Forge whatever electoral coalition you can, including but not necessarily centered on unions. Organize sympathetic interest groups into single- or multi-issue movements and coalitions. Build up a network of think tanks, journalists, bloggers, and other organizations and individuals to identify and expose the strategies and plans of opposing forces. Offer worthy, workable policy ideas and try to get them (or some acceptable version of them) passed when possible. Aim for big policy advances in rare favorable moments and small ones the rest of the time. (Examples of big ones in American social policy: universal public K-12 schooling, Social Security, unemployment insurance, AFDC, minimum wage, Medicare, Medicaid, Food Stamps, Affordable Care Act. Examples of smaller ones: Head Start, indexing of Social Security benefits to inflation, EITC (it later got big), expansion of EITC and indexing it to inflation, child tax credit, S-CHIP, periodic minimum wage increases.) If your favored programs work well, people will like them. They’ll therefore be difficult — not impossible, but difficult — for the other side to weaken or remove when it’s in power. This last element of the strategy, avoiding policy reversals, is critical, and it’s aided by the array of veto points in the American policy-making process (though there’s also this).

This is a second-best strategy, to be sure. But in the American context it may be the only practicable one.

I don’t agree with Lane’s assessment of the relationship between organized labor and rich democracies. Or, rather, I don’t think the cause-and-effect is at all clear. The countries in question are invariably small, prosperous, and fairly homogenous at least in comparison to the United States. Those that are more diverse still have a fairly homogenous political culture, which allows them to pass consensus policies much more easily. And the history of labor in these countries is quite different, with labor/business relations much more sympathetic than in the American context. Either way, I agree with his conclusions, at least insofar as they are the most practical steps liberals can take in the American system.

One other thing that’s bothered me about this debate is that you have on the one hand the anti-neoliberals arguing that the neoliberals are market-friendly technocrats. But how are anti-neoliberals any less technocratic? In what sense is someone like Matt Yglesias any more technocratic than his critics to the left? They may be more ideological, and they may be critical of markets, but they are just as technocratic, at least so far as I can tell.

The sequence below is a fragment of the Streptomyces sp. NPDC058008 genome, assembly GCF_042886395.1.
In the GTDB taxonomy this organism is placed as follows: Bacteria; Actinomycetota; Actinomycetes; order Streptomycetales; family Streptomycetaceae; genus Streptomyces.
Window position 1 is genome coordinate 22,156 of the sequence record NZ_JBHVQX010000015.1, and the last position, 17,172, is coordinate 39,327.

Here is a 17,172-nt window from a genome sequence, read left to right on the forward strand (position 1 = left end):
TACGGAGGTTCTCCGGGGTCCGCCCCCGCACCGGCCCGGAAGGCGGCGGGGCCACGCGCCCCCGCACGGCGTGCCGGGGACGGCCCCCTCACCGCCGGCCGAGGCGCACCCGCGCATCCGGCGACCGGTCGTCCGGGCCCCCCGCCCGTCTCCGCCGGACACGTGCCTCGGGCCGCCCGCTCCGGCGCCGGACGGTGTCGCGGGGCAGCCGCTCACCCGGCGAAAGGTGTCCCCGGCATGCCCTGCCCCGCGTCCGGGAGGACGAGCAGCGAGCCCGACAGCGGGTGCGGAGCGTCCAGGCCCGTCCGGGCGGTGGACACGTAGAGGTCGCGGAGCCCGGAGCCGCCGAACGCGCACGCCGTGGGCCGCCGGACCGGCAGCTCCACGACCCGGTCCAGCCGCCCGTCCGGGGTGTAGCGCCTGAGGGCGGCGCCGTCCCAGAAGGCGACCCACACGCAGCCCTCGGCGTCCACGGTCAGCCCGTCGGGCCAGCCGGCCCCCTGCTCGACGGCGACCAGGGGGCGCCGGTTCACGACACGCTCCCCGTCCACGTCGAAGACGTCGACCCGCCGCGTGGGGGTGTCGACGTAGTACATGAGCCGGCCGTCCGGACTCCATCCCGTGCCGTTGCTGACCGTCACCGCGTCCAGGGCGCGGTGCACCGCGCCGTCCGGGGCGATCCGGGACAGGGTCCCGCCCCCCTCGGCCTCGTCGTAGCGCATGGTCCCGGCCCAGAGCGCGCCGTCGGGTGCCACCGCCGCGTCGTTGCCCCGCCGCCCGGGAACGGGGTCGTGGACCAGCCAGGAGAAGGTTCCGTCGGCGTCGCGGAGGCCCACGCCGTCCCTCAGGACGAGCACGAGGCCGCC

I prefer a less-technocratic, more market-friendly “bottom-up” liberalism myself, but I also believe there is a great deal of space between the libertarian purism and the leftist purism that Wilkinson describes, and within that space there is a great deal of policy debate to be had. How the social safety net functions, monetary policy, deregulation, climate change, the tax code – these are the inevitable battlegrounds of policy wonks and legislators. Political philosophy helps us define where we’re coming from, and helps us spy our end-goals, but Matt is still right that policy is where those ideologies collide and where the real meat of the discussion happens.

To the question of a sustaining politics, I would simply say well of course neoliberalism can be sustained. It offers a broad tent with many different interests represented, including immigrants and minorities and women and social liberals and so forth. Really, I see the inevitable lines drawn much differently than many leftists do. I see the broadly neoliberal movement on one side, and a more nativist, protectionist right emerging on the other (somewhere down the road). Either way, there are only so many choices. I don’t see how liberals will gain more converts by pushing pro-union policies when they are doing fairly well on social issues, immigration, and the welfare state.